the federal government; however U.S. History invariably reveals its citizens to
turn to, or rely on the federal government to create some form of reparation in
times of need. The Great Recession primarily involved the financial crisis of
the 2000s-2010s and the U.S. mortgage crisis of 2008. From an international
perspective, this recession was not felt evenly in global markets. Most of the
world’s developed economies, such as those in Europe, suffered greatly; while,
many newer developing economies such as India and China saw substantial growth
during this time period.. A large portion of U.S. mortgaged-backed securities
were supported by subprime mortgages. Regrettably, the U.S. housing bubble
burst in 2008, due to the negligence of homeowners who began to default on
their mortgage payments. As a result, over inflated asset prices and risky
loans within the market were exposed. Similar to the Great Depression,
countless banks suffered huge losses, which required massive public financial assistance.
The government’s response, as it was during the 1930s, was to establish
policies that stimulated the economy and reduced financial system risks. For
example, President Obama, followed FDR’s lead and began targeting spending within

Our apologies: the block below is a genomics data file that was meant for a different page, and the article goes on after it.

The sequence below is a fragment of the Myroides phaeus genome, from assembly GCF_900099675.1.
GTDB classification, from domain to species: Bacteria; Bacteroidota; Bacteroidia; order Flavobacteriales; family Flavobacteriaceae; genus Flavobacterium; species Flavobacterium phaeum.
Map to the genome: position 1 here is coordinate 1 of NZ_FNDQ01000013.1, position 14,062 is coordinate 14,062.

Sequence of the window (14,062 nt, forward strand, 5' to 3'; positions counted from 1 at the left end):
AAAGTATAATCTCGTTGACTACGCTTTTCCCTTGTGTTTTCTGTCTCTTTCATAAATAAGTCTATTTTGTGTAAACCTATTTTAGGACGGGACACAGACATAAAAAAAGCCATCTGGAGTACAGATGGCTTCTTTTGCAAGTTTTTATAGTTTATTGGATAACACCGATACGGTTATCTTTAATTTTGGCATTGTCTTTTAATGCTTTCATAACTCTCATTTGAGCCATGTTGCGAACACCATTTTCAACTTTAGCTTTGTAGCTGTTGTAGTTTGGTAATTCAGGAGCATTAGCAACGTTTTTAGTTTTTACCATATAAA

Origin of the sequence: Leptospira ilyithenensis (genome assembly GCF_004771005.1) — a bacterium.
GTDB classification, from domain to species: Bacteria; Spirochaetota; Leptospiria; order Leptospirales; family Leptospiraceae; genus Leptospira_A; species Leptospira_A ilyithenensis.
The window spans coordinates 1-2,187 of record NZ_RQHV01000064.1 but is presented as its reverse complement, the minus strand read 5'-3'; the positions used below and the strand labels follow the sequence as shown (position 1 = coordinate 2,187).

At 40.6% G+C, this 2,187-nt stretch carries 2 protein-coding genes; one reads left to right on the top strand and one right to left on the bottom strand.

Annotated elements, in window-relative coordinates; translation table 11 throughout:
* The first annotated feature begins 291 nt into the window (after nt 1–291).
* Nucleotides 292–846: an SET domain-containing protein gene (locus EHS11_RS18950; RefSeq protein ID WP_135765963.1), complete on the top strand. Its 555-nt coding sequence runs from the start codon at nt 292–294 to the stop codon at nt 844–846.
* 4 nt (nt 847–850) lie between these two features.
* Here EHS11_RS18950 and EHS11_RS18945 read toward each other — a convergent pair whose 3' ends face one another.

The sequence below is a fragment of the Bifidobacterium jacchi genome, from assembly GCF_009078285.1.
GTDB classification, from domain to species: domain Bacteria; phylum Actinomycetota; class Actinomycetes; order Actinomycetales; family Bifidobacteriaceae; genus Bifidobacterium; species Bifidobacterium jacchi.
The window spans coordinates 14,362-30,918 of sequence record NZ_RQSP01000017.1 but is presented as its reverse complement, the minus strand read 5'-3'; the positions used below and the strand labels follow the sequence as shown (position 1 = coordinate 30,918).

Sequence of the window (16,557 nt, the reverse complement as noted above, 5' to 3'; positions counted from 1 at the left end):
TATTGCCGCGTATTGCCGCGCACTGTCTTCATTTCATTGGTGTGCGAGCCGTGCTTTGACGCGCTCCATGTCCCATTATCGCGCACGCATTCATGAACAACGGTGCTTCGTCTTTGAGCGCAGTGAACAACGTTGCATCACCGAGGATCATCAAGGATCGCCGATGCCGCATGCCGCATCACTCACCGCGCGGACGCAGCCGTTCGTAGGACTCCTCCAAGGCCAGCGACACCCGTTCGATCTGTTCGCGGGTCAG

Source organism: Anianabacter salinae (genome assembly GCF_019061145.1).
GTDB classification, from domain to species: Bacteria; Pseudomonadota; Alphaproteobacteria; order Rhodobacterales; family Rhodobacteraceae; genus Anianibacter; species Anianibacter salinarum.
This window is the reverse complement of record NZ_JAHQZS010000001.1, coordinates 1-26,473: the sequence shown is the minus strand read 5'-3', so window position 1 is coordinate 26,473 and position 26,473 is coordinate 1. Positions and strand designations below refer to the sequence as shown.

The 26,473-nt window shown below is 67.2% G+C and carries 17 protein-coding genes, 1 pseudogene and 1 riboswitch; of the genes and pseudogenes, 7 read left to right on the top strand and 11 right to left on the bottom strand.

interest groups. Under executive order, Congress signed into law the American
Recovery and Reinvestment Act of 2008, which sent tax dollars to cities and
voting groups across the country. The ARRA was undoubtedly fundamental in ending
the Great Recession. Unfortunately, the most controversial effect of the policy
implementations of FDR and Obama during two of the greatest economic tragedies
in U.S. History was the significant increase in national debt during each of
their terms in office.

 Numerous Americans, economists, and
politicians criticize the cause and subsequent effects of the Great Recession
by trying to lay blame on one sector or the other. Samuelson offers a blunt
perspective by stating, “In a more honest telling of the story, avaricious Wall
Street types, fumbling government regulators, and clueless economists become
supporting players in a larger tragedy that is not mainly of their making. If
you ask who did make it, the most honest answer is: We all did.” Moreover he deems
that the cause of the great recession lies within America’s “widely shared
quest for ever improving prosperity contributed to the conditions that led to
the financial and economic collapse.” This notion has been a transcendent
element seen throughout U.S. History. Arguably, this ideal is the essential
parallel, encompassing the true cause, which links the Great Recession to the
Great Depression.

Despite the various changes seen
throughout American History, the U.S. government is consistently available to
its citizens in times of strife. As a result Americans are accustomed to
relying on their government to provide aid. The government’s interventions are
known to have positive effects and negative effects on the U.S. economy,
political climate, and work force. As a nation there is no one entity, being,
or source that can be blamed for the two greatest economic tragedies in modern
U.S. History. Developing a deeper understanding to the complex aspects of the
past is vital and allows individuals to make greater strides, in terms of
progress, as they advance into the future.